y as it cannot be cut through. Around the end of February... ...I drove the scooter the 12 or so miles to work in Battersea, when I arrived and got off the scooter to garage it for the day, I discovered that the back faring panels where they meet at the entrance to the boalock had been loosened and all of the screws accessible on the bodywork were missing. Quite a chilling surprise to gather that somebody had removed all the supports to the body work and left it as a death trap for me to use after failing to steal it once again. Total cost for repairs £16 for new screws and refixing bodywork. Lesson for the future, daily checks to make sure everything is as it should be before even getting on the thing Sunday 24th March... ....I was awoken by some loud noises at around 3AM. I jumped out of bed to look out of the window to find the somebody had tried to steal the scooter, and because of the disc lock, boa lock and immobiliser they were unable to get it. So they threw it over on its side causing serious damage to the right hand side resulting in the necessity of a new faring panel and mirror, total replacement cost for five minutes violence £100. What do the police do to protect us innocent victims of the law?? Nothing. So I've invested £150 notes in an alarm and a new hammer which stays under the bed for repeated attempts at costing me a lot of money, I'll get them. However dispite theft attempts and other things, I'd definately reccommend the Vivacity to everybody, the independence it gives me to just get on it and scoot to whereever cannot be bought on public transport, the time it saves is unbelieveable, after the total cost of the scooter is settled the only payments are petrol (£4 per tank), oil (£6 every few months), Tax (£15) and Insurance once a year (£456 for me but EVERYBODY gets it cheaper than me). All in all much cheaper than £35 on a travelcard each week. But be careful on the roa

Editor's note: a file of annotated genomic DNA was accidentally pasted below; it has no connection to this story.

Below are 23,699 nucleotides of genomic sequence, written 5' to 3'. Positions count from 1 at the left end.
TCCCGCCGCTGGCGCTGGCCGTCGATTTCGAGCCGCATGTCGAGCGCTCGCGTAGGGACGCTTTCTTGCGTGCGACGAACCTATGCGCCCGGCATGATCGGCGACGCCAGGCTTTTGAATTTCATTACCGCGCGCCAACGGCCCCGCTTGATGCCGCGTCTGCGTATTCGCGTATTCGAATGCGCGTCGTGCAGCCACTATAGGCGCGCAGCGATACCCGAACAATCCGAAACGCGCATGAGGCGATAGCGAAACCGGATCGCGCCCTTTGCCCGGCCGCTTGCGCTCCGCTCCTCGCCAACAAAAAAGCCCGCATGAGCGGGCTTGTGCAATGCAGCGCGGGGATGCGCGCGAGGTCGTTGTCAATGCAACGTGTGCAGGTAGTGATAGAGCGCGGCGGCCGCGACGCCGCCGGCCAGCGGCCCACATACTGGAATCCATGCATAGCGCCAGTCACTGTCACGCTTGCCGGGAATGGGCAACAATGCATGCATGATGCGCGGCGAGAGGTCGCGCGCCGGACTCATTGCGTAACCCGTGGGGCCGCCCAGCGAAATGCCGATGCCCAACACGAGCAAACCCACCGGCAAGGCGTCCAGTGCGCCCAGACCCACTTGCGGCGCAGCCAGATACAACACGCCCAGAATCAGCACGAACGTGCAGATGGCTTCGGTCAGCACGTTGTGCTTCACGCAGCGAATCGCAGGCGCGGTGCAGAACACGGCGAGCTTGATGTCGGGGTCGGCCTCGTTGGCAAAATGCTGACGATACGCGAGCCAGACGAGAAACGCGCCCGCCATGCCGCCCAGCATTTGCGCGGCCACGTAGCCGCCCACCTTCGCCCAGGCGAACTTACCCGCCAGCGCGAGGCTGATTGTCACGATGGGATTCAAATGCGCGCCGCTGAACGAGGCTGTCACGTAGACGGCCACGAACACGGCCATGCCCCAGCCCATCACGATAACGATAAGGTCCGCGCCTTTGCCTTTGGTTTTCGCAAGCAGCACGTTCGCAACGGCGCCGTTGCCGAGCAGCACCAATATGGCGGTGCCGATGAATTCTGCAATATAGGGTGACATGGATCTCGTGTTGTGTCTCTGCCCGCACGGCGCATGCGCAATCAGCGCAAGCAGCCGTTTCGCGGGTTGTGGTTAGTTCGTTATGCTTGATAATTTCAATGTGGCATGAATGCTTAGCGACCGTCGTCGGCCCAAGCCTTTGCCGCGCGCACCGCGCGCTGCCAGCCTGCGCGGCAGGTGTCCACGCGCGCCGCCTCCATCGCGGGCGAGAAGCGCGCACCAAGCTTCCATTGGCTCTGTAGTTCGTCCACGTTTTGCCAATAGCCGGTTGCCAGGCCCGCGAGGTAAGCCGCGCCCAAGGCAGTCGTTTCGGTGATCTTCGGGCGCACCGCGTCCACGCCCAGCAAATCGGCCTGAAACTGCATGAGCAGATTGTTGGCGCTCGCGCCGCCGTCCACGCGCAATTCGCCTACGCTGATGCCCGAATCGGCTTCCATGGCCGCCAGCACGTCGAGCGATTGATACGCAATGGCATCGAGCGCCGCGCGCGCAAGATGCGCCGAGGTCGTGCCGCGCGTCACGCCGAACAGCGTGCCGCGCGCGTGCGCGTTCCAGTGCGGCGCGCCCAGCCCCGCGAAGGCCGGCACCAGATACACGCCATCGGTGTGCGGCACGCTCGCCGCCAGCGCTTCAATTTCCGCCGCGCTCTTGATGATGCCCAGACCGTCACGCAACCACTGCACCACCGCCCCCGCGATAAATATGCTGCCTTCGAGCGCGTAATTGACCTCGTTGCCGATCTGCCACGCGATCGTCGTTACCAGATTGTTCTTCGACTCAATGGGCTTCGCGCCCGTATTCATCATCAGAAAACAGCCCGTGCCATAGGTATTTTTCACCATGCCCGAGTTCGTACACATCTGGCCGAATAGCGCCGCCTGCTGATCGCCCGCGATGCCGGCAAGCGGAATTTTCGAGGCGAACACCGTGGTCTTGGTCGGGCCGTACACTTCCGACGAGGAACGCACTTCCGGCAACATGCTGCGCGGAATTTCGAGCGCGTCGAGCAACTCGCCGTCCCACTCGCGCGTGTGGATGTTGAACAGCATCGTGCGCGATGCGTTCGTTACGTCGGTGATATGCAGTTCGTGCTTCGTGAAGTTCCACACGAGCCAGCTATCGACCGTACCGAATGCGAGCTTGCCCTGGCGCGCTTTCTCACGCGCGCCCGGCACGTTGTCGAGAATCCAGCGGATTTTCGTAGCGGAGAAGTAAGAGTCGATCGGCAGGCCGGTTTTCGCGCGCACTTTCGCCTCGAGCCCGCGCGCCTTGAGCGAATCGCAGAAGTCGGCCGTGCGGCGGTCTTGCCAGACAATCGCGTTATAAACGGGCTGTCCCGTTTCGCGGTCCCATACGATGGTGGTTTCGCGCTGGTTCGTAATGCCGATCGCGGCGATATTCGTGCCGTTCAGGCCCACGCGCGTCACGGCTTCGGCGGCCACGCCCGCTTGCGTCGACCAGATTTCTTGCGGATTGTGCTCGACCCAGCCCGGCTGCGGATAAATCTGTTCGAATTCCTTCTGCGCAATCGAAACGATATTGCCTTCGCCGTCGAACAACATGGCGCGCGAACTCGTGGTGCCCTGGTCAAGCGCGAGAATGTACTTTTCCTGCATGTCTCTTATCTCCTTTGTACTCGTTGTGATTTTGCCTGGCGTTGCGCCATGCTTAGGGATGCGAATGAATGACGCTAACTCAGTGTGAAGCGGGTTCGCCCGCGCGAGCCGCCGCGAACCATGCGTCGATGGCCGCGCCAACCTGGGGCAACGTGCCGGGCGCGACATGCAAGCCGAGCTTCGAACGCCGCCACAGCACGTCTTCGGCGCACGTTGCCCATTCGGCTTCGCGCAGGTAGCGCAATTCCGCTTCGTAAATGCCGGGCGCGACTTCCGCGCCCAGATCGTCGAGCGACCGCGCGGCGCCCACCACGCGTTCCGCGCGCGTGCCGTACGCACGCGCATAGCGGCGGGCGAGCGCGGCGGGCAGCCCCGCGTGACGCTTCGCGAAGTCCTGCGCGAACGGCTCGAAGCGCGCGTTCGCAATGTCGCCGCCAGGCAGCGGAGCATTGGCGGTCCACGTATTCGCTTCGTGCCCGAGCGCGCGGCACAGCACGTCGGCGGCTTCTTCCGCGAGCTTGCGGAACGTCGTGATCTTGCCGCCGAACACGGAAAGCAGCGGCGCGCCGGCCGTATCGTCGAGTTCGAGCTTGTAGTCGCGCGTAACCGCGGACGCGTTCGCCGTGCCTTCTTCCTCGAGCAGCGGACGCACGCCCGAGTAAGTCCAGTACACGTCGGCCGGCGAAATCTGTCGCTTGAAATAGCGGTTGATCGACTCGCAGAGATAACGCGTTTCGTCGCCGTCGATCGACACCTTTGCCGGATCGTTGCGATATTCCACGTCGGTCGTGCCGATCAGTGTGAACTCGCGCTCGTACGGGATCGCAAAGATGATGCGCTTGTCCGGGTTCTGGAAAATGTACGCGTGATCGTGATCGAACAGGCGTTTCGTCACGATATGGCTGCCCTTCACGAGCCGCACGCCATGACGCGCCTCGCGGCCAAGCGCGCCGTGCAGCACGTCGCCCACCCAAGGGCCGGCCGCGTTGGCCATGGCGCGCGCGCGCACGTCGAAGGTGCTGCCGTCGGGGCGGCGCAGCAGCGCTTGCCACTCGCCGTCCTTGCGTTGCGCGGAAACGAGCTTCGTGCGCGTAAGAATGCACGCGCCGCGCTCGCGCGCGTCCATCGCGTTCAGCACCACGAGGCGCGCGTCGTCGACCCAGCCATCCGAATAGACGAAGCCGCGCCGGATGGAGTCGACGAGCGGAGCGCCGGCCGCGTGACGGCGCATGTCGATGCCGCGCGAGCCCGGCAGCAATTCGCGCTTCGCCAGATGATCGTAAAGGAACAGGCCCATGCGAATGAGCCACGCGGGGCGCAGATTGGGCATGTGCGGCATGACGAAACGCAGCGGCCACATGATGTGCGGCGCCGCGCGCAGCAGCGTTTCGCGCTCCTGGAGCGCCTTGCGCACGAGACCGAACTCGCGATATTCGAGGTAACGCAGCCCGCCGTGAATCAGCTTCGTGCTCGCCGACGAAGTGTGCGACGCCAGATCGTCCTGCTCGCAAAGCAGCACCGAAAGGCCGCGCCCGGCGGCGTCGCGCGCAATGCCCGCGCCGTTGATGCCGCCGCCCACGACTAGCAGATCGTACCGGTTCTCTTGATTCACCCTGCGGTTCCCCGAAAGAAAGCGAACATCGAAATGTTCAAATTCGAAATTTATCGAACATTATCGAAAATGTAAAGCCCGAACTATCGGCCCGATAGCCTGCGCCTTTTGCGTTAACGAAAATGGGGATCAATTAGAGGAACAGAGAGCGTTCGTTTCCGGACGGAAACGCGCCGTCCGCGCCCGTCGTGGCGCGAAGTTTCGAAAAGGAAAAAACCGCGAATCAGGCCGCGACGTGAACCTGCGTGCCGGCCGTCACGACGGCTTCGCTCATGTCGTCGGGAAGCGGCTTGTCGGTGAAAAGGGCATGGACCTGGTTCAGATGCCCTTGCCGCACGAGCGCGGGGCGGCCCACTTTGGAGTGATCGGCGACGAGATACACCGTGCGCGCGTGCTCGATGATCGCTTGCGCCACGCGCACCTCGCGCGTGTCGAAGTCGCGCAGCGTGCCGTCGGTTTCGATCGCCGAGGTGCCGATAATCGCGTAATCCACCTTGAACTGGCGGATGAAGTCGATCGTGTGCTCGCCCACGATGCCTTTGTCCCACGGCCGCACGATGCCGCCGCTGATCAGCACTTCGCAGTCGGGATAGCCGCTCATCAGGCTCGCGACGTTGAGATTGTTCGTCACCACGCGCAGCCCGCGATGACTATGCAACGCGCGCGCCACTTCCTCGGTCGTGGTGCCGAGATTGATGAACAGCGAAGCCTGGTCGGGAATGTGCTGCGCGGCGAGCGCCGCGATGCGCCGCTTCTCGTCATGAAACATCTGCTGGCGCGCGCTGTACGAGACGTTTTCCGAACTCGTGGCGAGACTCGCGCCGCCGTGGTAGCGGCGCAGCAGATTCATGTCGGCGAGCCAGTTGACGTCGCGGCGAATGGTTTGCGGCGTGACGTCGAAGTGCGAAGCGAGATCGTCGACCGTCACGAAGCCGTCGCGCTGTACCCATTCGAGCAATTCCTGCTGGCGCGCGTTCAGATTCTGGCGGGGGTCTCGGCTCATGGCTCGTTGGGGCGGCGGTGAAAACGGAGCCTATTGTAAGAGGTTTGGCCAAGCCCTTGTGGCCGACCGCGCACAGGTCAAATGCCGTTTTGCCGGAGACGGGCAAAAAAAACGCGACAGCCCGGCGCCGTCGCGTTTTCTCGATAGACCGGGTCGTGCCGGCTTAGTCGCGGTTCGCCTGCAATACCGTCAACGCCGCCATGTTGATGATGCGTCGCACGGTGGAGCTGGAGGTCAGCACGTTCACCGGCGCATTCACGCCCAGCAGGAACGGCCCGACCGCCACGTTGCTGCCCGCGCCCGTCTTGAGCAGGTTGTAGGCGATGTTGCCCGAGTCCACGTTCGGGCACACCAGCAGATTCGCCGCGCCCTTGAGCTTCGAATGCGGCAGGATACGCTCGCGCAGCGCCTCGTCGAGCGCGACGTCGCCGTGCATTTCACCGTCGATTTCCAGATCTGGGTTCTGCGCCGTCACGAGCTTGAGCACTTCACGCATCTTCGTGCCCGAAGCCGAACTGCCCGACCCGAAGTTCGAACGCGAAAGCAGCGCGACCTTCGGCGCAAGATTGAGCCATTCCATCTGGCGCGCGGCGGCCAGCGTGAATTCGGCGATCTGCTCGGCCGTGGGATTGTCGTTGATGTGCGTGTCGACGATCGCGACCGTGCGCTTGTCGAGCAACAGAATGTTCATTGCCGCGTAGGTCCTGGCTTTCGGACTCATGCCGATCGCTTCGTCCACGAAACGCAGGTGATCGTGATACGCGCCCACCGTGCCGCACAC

ds and dont under estimate other people on the roads, always be one step ahead and do it all legally, insurance servicing and CBT. Be safe There are some pictures of my scooter on http://www.stephenirwin.co.uk/id88.htm
** Update 3 nov 2002** 1st birthday ... Well, it's survived it's first year, and so did I. I was rather pleasantly surprised to find that my insurance policy hasn't gone up by a ridiculous amount. For those interested, my first year was £300, zero excess. The 2nd year, £360, with £50 excess (considering an £850 theft, that's okay). The insurance company is CIS (http://www.cis.co.uk/) and they're fairly nice to deal with if not a bit strange (they insist on an agent visiting you personally and taking cash or cheque payment for the first year!) ** Original ** Bought a 100cc vivacity out of desparation. My commute was taking between 1 and 1.5 hours each way and it was killing me. My (impulsive) eye fell on the vivacity because it doesn't look too "sportsy" which would only make it more popular with the plentyful thieves in my area (streatham), has a built in chain lock (sometimes a pain to get the key in/jammy) and an electronic immobiliser. At high speeds (45mph+) its a bit unstable and at 60 you know you're going way too fast. This is my first scooter, so I can't contrast it to other scooters. I've done about 9000KM (milage indicator is in KM, not miles) on it over the last 10 months, it's fairly reliable, but one of the gears snapped once, instantly rendering it dead. Cost only £22 to repair (gear), my dealer didn't charge for the repair since I had it serviced at the same time. A service sets me back £75, which is needed every 2500km, although you could get away with it every 5000km according to peugeot, if the vivacity has an easy life. Mine does not have an easy life. It's a hard-core commuter ped. I do about 25 miles a day on (2 runs of 40 minutes) through half of london (streatham-ealing via the south circular), including 40mph dual carriage ways, potholed roads, smothered in a sauce of typical nasty london traffic.